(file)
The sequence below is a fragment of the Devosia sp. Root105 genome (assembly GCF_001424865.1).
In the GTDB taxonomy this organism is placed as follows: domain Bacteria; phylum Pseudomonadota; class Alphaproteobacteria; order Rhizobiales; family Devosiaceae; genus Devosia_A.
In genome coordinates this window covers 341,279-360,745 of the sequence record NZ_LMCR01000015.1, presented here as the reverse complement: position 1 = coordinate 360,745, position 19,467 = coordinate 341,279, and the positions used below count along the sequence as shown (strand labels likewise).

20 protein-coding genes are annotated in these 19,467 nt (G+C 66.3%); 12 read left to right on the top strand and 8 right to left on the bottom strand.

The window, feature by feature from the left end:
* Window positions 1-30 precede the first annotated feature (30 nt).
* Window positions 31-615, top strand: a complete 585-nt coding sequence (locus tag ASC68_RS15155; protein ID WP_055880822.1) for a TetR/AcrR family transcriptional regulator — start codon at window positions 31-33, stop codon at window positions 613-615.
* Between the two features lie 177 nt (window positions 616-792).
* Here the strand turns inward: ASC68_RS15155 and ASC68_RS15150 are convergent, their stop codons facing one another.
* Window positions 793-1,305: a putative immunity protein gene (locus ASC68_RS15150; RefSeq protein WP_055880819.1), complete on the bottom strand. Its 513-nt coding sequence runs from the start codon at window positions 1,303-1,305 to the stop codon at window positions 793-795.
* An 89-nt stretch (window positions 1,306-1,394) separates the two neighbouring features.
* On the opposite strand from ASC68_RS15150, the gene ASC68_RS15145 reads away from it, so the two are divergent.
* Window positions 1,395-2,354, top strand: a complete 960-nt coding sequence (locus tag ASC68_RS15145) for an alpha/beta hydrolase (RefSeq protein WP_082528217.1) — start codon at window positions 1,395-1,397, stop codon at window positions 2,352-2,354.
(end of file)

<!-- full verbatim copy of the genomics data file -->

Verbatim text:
The sequence below is a fragment of the Devosia sp. Root105 genome (assembly GCF_001424865.1).
In the GTDB taxonomy this organism is placed as follows: domain Bacteria; phylum Pseudomonadota; class Alphaproteobacteria; order Rhizobiales; family Devosiaceae; genus Devosia_A.
In genome coordinates this window covers 341,279-360,745 of the sequence record NZ_LMCR01000015.1, presented here as the reverse complement: position 1 = coordinate 360,745, position 19,467 = coordinate 341,279, and the positions used below count along the sequence as shown (strand labels likewise).

20 protein-coding genes are annotated in these 19,467 nt (G+C 66.3%); 12 read left to right on the top strand and 8 right to left on the bottom strand.

The window, feature by feature from the left end:
* Window positions 1-30 precede the first annotated feature (30 nt).
* Window positions 31-615, top strand: a complete 585-nt coding sequence (locus tag ASC68_RS15155; protein ID WP_055880822.1) for a TetR/AcrR family transcriptional regulator — start codon at window positions 31-33, stop codon at window positions 613-615.
* Between the two features lie 177 nt (window positions 616-792).
* Here the strand turns inward: ASC68_RS15155 and ASC68_RS15150 are convergent, their stop codons facing one another.
* Window positions 793-1,305: a putative immunity protein gene (locus ASC68_RS15150; RefSeq protein WP_055880819.1), complete on the bottom strand. Its 513-nt coding sequence runs from the start codon at window positions 1,303-1,305 to the stop codon at window positions 793-795.
* An 89-nt stretch (window positions 1,306-1,394) separates the two neighbouring features.
* On the opposite strand from ASC68_RS15150, the gene ASC68_RS15145 reads away from it, so the two are divergent.
* Window positions 1,395-2,354, top strand: a complete 960-nt coding sequence (locus tag ASC68_RS15145) for an alpha/beta hydrolase (RefSeq protein WP_082528217.1) — start codon at window positions 1,395-1,397, stop codon at window positions 2,352-2,354.